When the Green Bay Packers walked into the locker room at halftime on Sunday, coach Matt LaFleur had a message for his team. For him, the score was 0-0, and the team still had two quarters to play. In truth, the scoreboard didn’t show 0-0; it read 20-7 in favor of hometown Green Bay, hosting the Chicago Bears. But after a day of watching scores in the rest of the league, LaFleur knew his team couldn’t afford the satisfaction of slowing down — not even a little.
You see, the Chicago-Green Bay game, one of professional football’s oldest and finest rivalries, started at 8:20 p.m. ET on Sunday, which meant it was the last scheduled game of the day. And while LaFleur’s pre-game preparation focused primarily on his team and his rival, he noticed a certain pattern from the day’s previous games as, one by one, teams lost leads or significant opportunities to win – and ended up losing.
In prime time, the day’s lesson was clear: wonders of the background happen when one team plays until the final whistle, while the other drops out, even just a little bit.
Moose is a fascinating but also difficult subject, but it certainly seemed to be in play all day. Moreover, it seemed directly related to the focus and determination of each team.
Look what happened in Miami where the Dolphins trailed the Baltimore Ravens by 21 points late in the game and came back to win 42-38 behind six touchdowns from quarterback Tua Tagovailoa. Yes, Tagovailoa’s performance, with his receivers, was stellar, but what happened to the guys on the other side of the ball?
Meanwhile, the Cleveland Browns pulled off the truly inexplicable as they went up 30-17 against the New York Jets with just 1:55 left on the game clock – a feat that gave Cleveland a 99 win probability. 9%. Still, Cleveland still managed to lose the game 31-30. If you were a Cleveland Brown, there was only one reasonable, empirical explanation for allowing a team you dominated to score two touchdowns in under two minutes.
You allow yourself to take that deep breath you’ve wanted to take all afternoon.
You think you’ve done what you came to do and you’re now rolling pretty much the minutes and seconds remaining. Maybe you even said to yourself, “I want a good steak tonight…”
Except the job wasn’t done, and at the elite level of performance, even a slight slack can allow the other team to change momentum.
The Arizona Cardinals seemed to be flapping their wings in vain during the first half of their game against the Las Vegas Raiders and entered the locker room at halftime with a 20-0 lead. In his post-game interview, Cardinals coach Kliff Kingsbury told reporters he urged his players to “settle down and do what we’re doing.” And that’s what they did. Their second half wasn’t brilliant, but it was “effortful,” Kingsbury said. “There were a lot of games that we had do, and we did them,” he added.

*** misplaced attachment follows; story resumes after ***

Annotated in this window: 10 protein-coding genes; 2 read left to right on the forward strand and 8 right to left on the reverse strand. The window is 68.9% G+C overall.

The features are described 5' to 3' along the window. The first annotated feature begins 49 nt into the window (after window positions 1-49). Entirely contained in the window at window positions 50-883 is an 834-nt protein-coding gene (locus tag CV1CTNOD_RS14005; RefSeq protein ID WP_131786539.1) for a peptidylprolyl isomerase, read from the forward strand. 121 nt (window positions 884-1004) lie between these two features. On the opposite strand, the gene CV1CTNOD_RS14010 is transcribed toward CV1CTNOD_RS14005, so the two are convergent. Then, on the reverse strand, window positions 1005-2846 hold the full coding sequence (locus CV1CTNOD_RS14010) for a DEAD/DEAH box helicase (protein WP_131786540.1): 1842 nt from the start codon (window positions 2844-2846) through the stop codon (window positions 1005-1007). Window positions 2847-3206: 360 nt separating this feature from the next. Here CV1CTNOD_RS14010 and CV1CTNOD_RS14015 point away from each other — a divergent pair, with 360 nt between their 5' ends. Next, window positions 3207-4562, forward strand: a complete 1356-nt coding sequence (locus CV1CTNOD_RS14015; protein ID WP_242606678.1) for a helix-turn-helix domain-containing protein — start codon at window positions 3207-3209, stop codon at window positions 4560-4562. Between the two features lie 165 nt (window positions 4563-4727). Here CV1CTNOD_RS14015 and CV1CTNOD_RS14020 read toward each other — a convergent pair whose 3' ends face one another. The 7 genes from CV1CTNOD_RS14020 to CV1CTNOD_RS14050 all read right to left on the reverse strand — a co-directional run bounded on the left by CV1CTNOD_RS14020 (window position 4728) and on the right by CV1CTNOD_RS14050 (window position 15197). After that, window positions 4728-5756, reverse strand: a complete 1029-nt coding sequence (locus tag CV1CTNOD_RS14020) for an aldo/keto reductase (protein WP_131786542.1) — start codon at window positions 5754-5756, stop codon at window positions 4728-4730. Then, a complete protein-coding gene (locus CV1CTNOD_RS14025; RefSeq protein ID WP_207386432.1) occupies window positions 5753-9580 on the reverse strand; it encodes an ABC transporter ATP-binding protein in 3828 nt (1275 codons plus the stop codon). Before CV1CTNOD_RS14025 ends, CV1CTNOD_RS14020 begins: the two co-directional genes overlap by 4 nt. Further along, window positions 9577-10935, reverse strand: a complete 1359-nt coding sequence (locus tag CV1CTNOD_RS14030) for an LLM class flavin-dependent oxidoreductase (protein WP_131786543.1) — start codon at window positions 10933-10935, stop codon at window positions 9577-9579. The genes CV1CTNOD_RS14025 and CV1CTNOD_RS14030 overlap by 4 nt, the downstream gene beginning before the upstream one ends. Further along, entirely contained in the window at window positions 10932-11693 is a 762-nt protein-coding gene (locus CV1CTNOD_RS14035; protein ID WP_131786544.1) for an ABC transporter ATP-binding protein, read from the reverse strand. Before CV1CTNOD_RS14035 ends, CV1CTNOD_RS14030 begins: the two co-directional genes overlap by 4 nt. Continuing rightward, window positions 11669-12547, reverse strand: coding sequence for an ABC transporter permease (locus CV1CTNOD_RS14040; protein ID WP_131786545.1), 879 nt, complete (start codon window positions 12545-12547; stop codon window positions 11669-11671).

One play Las Vegas needed to make was an overtime field goal, which would have won the game. They were within goal range when they fumbled the ball, giving it to the Cardinals, who didn’t miss their chance, winning 29-23.
It’s easy to sympathize with losing teams. We’ve all prepared for something we knew was tough – a presentation, a sales call, a board meeting – and experienced the butterflies and lack of sleep that come with pressure. In such cases, it would be easy to breathe that sigh of relief when things seemed to be going well. But the match is not over until the referee blows his whistle. Just like the presentation isn’t over until the client asks the last question about the delivery or the board chair asks the last question about filling that C-Suite position that’s open for months.
The problem is that exercising the discipline necessary to complete a job and conclude victory, however “winning” is defined, goes against human nature, which is designed to seek to escape pressure. or other inconveniences – and the sooner the better. But it’s rarely better when you accept relief sooner.
That’s what LaFleur told reporters he was thinking when he spoke to his players at halftime. “Today was such a big lesson for everyone in the league,” he told reporters after the game. “Whether you win or lose, you have to be resilient. The Bears held on until the end. It was a tough match. Fortunately, our defense was able to buckle and our attack was able to drive it well.
A very sporty summary, certainly, from the coach. But luck had very little to do with his success that day.